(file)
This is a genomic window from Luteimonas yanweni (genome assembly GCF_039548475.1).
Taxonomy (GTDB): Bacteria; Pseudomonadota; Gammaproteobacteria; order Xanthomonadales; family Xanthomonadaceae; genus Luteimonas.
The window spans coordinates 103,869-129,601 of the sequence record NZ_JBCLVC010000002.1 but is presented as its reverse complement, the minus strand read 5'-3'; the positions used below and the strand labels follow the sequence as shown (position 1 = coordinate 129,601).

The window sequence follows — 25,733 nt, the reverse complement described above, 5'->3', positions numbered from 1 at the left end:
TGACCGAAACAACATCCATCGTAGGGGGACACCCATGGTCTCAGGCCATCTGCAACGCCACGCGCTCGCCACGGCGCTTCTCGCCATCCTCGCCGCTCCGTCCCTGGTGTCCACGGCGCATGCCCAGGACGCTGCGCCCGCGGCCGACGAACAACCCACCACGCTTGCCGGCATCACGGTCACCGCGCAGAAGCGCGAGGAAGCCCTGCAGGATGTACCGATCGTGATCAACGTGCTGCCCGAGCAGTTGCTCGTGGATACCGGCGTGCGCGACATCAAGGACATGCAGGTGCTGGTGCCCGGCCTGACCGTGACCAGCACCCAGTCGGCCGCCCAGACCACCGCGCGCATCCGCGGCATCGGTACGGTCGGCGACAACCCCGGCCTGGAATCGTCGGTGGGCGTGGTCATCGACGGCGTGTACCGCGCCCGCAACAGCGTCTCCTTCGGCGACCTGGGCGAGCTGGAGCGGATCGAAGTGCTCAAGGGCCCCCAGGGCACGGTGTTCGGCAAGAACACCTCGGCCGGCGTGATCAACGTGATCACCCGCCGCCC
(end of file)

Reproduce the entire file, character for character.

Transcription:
This is a genomic window from Luteimonas yanweni (genome assembly GCF_039548475.1).
Taxonomy (GTDB): Bacteria; Pseudomonadota; Gammaproteobacteria; order Xanthomonadales; family Xanthomonadaceae; genus Luteimonas.
The window spans coordinates 103,869-129,601 of the sequence record NZ_JBCLVC010000002.1 but is presented as its reverse complement, the minus strand read 5'-3'; the positions used below and the strand labels follow the sequence as shown (position 1 = coordinate 129,601).

The window sequence follows — 25,733 nt, the reverse complement described above, 5'->3', positions numbered from 1 at the left end:
TGACCGAAACAACATCCATCGTAGGGGGACACCCATGGTCTCAGGCCATCTGCAACGCCACGCGCTCGCCACGGCGCTTCTCGCCATCCTCGCCGCTCCGTCCCTGGTGTCCACGGCGCATGCCCAGGACGCTGCGCCCGCGGCCGACGAACAACCCACCACGCTTGCCGGCATCACGGTCACCGCGCAGAAGCGCGAGGAAGCCCTGCAGGATGTACCGATCGTGATCAACGTGCTGCCCGAGCAGTTGCTCGTGGATACCGGCGTGCGCGACATCAAGGACATGCAGGTGCTGGTGCCCGGCCTGACCGTGACCAGCACCCAGTCGGCCGCCCAGACCACCGCGCGCATCCGCGGCATCGGTACGGTCGGCGACAACCCCGGCCTGGAATCGTCGGTGGGCGTGGTCATCGACGGCGTGTACCGCGCCCGCAACAGCGTCTCCTTCGGCGACCTGGGCGAGCTGGAGCGGATCGAAGTGCTCAAGGGCCCCCAGGGCACGGTGTTCGGCAAGAACACCTCGGCCGGCGTGATCAACGTGATCACCCGCCGCCC